Half a century ago, economist Ronald Coase criticized the political allocation of radio frequencies by the federal government in a seminal article, entitled “The Federal Communications Commission,” in the Journal of Law and Economics. He argued that the government could achieve efficient allocation by allowing property rights in the electromagnetic spectrum. He later won the Nobel Prize in Economics for the ideas first articulated in that paper.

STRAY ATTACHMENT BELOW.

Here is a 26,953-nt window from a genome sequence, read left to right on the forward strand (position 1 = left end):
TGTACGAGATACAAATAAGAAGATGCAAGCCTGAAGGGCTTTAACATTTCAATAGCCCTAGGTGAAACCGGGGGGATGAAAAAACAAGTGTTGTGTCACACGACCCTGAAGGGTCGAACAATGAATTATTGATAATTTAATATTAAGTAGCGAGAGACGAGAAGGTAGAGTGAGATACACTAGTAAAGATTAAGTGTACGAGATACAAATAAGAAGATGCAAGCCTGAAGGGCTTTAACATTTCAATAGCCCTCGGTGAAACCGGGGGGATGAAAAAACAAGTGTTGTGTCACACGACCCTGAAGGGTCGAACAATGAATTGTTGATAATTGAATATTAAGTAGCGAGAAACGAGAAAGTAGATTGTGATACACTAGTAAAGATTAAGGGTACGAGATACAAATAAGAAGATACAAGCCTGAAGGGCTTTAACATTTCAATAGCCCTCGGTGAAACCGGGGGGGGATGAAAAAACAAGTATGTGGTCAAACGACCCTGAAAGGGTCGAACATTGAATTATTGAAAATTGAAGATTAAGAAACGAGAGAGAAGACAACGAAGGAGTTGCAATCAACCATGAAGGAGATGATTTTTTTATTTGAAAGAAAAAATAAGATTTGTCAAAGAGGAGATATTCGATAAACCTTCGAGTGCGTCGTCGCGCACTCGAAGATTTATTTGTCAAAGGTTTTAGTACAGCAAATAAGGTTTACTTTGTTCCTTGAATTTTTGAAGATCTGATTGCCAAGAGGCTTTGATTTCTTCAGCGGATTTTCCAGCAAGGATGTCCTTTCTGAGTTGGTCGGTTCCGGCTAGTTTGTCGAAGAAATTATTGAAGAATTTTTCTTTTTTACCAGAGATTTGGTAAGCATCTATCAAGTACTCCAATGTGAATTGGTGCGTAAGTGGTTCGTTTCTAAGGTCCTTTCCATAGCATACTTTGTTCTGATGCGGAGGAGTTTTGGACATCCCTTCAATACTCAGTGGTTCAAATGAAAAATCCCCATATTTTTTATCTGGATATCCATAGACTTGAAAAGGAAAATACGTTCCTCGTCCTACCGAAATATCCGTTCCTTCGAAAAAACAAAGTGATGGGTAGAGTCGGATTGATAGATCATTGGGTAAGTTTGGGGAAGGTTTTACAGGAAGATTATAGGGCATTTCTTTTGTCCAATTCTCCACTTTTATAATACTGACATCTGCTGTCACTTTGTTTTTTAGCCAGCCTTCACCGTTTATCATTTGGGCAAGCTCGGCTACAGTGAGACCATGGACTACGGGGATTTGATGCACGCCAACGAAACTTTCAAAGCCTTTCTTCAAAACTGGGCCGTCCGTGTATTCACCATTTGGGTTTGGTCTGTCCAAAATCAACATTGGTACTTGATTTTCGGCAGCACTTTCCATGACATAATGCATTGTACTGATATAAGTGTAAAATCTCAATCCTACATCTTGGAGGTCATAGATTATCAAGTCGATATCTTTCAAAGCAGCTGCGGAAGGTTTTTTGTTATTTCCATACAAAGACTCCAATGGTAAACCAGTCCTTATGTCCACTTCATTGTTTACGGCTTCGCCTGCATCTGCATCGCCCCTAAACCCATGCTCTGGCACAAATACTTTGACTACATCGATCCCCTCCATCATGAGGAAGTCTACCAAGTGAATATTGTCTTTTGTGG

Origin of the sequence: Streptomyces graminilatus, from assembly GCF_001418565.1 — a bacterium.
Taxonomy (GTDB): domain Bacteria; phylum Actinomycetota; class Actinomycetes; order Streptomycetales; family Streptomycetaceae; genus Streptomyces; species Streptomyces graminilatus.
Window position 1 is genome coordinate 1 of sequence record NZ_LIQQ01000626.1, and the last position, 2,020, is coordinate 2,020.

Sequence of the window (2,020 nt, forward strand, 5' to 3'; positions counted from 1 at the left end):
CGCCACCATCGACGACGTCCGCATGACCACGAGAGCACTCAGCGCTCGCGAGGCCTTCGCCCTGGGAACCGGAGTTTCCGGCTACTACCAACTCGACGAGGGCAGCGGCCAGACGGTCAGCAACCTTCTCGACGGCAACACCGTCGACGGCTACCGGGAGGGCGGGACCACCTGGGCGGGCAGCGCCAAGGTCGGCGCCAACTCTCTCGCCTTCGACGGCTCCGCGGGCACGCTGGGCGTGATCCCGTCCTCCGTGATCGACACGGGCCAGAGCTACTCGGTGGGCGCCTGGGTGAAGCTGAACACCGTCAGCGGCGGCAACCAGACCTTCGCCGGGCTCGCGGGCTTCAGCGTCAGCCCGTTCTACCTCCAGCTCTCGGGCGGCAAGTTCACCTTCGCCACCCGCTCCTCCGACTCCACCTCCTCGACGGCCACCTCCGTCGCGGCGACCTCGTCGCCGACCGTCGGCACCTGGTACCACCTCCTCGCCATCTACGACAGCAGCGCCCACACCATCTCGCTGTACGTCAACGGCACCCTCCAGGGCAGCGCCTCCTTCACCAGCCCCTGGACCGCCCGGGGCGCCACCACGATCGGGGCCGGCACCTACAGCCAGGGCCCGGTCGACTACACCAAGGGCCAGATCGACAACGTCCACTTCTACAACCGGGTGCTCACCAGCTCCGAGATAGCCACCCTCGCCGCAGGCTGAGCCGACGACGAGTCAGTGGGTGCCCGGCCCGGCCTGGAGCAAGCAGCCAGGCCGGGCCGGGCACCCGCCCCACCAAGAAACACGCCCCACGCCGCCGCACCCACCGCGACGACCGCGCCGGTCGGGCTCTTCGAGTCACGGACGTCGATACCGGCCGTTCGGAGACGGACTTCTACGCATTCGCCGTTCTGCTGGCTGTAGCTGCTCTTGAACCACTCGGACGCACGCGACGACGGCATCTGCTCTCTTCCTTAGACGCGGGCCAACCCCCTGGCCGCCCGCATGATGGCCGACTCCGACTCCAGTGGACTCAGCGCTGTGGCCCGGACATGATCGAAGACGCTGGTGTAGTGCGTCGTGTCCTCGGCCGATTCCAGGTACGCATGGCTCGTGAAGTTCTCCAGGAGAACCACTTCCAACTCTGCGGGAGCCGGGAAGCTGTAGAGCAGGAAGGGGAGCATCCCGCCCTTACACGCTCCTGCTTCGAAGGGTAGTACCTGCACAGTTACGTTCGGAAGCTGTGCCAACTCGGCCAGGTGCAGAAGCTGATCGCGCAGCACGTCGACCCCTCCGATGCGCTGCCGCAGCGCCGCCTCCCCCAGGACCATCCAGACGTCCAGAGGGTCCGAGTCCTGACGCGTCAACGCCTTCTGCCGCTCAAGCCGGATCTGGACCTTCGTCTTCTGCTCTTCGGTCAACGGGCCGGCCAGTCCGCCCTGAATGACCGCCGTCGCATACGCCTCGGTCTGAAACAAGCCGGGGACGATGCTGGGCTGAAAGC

While Coase's ideas have been vindicated, and a market in radio property has developed, what impact has it had on the FCC? What is Coase's legacy, and how salient are his ideas for the future of spectrum allocation?
His ideas will be put to the test again this month in an event on October 29 co-hosted by the Progress & Freedom Foundation and the Mercatus Center in an event at the George Mason University School of Law.